The Army Cut Women's Clothing Allowance While Awarding Men More Money

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A sergeant fights her way forward during the low crawl obstacle at The Sabalauski Air Assault School Obstacle Course, at Fort Campbell, Ky.
Sgt. Denise Severini, a 12C Bridge Crew member with the 497th Multi-Role Bridge Company, 92nd Engineering Battalion, 3rd Infantry Division, out of Fort Stewart, Ga., fights her way forward during the low crawl obstacle at The Sabalauski Air Assault School Obstacle Course, at Fort Campbell, Ky., July 7, 2022. (Spc. Robert Faison, 40th Public Affairs Detachment/U.S. Army photo)

The Army is decreasing the clothing allowance awarded to women while boosting money men receive for 2023, according to an internal memo reviewed by Military.com. The move comes amid record inflation that has seen living costs for troops skyrocket and despite research indicating women typically spend more on uniforms over the course of their careers.

Once a year, every soldier receives a clothing allowance meant to replace or maintain their uniforms. The budget for women’s standard allowance is decreasing from $561.78 in 2022 to $507.48 for the fiscal year that began Oct. 1, while men saw a marginal boost from $509.11 to $517.34.

The reason cited for the changes? The female hot weather duty uniform became slightly cheaper than the unisex version, which was designed for men. The women's uniform is $3.02 cheaper, based on Wednesday prices on the post exchange's website. However, those prices may vary between stores. 

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The new totals, with men receiving more than women, come despite pressure from Capitol Hill to combat the so-called "pink tax," a term meant to capture that women typically spend more on their uniforms than men. A 2021 report from the Government Accountability Office found that enlisted women pay roughly $8,000 out of pocket over a 20-year career, double what men pay.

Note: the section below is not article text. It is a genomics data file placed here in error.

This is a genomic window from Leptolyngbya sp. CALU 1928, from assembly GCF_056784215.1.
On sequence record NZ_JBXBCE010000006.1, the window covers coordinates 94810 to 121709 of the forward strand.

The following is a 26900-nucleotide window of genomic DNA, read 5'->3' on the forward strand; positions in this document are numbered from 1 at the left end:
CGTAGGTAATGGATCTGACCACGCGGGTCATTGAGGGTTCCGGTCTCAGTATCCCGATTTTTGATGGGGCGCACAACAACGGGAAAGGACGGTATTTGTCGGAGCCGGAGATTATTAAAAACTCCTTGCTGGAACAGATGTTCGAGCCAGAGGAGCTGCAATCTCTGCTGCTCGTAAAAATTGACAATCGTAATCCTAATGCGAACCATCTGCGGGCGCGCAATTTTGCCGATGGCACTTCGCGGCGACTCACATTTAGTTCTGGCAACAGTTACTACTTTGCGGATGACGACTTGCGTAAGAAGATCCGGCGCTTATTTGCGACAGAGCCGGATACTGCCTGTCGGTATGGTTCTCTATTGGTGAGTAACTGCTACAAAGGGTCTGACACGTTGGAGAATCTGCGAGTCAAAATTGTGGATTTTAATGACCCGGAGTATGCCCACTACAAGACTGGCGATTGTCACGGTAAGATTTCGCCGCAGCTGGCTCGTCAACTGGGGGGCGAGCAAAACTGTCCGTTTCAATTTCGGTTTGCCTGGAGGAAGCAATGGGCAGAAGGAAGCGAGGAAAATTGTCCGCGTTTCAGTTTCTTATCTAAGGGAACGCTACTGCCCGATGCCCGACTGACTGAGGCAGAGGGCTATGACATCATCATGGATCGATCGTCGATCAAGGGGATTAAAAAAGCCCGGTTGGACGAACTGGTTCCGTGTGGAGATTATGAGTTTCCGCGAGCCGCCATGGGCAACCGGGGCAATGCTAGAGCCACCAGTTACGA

Some of that difference has been attributed to women needing additional uniform items over the course of their careers, such as skirts for the dress uniform and maternity uniforms. 

The allowance is dictated by a calculation generated by Army planners after the Defense Logistics Agency forecasts uniform prices for the next fiscal year. That data typically arrives in June, according to one Army official with direct knowledge of how clothing allowances are calculated. But the process is imperfect, and sometimes the calculation fails to match the market. 

"It's based on the cost of goods, and market prices can fluctuate by the time this comes down," the source said, referring to the new clothing allowance. 

The calculation generally includes the costs of uniform items themselves, with few external factors such as future inflation estimates, tailoring and specific undergarments women might need for different uniforms. 

The female hot weather uniform has been difficult to find regardless of its cost due to a contract dispute. That uniform is slowly becoming a high-demand item among soldiers since it was introduced in 2019, even in cold environments such as Alaska, due to it being more compact and having the ability to dry quickly. Women have sometimes resorted to wearing the unisex hot weather uniform and getting it tailored. While that uniform is technically unisex, it was designed to fit male bodies.

-- Steve Beynon can be reached at Steve.Beynon@military.com. Follow him on Twitter @StevenBeynon.

Related: Army and Air Force Run Out of Female Hot Weather Uniforms Amid Summer Heat Wave

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